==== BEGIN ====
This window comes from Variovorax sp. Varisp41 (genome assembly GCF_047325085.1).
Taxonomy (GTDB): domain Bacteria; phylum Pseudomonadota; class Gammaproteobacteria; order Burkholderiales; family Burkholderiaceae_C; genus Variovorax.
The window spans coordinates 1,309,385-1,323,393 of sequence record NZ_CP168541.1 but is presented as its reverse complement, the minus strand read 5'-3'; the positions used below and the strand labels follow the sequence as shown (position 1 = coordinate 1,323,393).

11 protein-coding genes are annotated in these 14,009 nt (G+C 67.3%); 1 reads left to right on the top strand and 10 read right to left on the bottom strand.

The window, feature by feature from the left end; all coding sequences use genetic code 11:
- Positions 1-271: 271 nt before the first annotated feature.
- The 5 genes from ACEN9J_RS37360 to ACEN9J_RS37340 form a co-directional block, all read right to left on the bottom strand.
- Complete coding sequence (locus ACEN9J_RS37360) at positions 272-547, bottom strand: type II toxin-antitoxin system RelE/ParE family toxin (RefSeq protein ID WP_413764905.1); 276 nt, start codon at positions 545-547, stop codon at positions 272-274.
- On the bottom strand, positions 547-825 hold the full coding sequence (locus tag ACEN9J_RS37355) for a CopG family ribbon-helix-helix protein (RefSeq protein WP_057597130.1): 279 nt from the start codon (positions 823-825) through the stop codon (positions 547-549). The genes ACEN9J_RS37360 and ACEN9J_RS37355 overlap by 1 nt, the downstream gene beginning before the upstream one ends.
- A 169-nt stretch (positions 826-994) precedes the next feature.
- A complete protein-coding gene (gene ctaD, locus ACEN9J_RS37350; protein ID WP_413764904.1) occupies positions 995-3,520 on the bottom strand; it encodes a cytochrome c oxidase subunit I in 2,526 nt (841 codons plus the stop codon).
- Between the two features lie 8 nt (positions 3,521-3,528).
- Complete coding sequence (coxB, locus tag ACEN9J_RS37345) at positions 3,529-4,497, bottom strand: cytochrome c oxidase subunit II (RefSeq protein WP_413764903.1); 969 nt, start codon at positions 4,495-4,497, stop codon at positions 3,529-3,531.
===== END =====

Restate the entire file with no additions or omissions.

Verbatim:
This window comes from Variovorax sp. Varisp41 (genome assembly GCF_047325085.1).
Taxonomy (GTDB): domain Bacteria; phylum Pseudomonadota; class Gammaproteobacteria; order Burkholderiales; family Burkholderiaceae_C; genus Variovorax.
The window spans coordinates 1,309,385-1,323,393 of sequence record NZ_CP168541.1 but is presented as its reverse complement, the minus strand read 5'-3'; the positions used below and the strand labels follow the sequence as shown (position 1 = coordinate 1,323,393).

11 protein-coding genes are annotated in these 14,009 nt (G+C 67.3%); 1 reads left to right on the top strand and 10 read right to left on the bottom strand.

The window, feature by feature from the left end; all coding sequences use genetic code 11:
- Positions 1-271: 271 nt before the first annotated feature.
- The 5 genes from ACEN9J_RS37360 to ACEN9J_RS37340 form a co-directional block, all read right to left on the bottom strand.
- Complete coding sequence (locus ACEN9J_RS37360) at positions 272-547, bottom strand: type II toxin-antitoxin system RelE/ParE family toxin (RefSeq protein ID WP_413764905.1); 276 nt, start codon at positions 545-547, stop codon at positions 272-274.
- On the bottom strand, positions 547-825 hold the full coding sequence (locus tag ACEN9J_RS37355) for a CopG family ribbon-helix-helix protein (RefSeq protein WP_057597130.1): 279 nt from the start codon (positions 823-825) through the stop codon (positions 547-549). The genes ACEN9J_RS37360 and ACEN9J_RS37355 overlap by 1 nt, the downstream gene beginning before the upstream one ends.
- A 169-nt stretch (positions 826-994) precedes the next feature.
- A complete protein-coding gene (gene ctaD, locus ACEN9J_RS37350; protein ID WP_413764904.1) occupies positions 995-3,520 on the bottom strand; it encodes a cytochrome c oxidase subunit I in 2,526 nt (841 codons plus the stop codon).
- Between the two features lie 8 nt (positions 3,521-3,528).
- Complete coding sequence (coxB, locus tag ACEN9J_RS37345) at positions 3,529-4,497, bottom strand: cytochrome c oxidase subunit II (RefSeq protein WP_413764903.1); 969 nt, start codon at positions 4,495-4,497, stop codon at positions 3,529-3,531.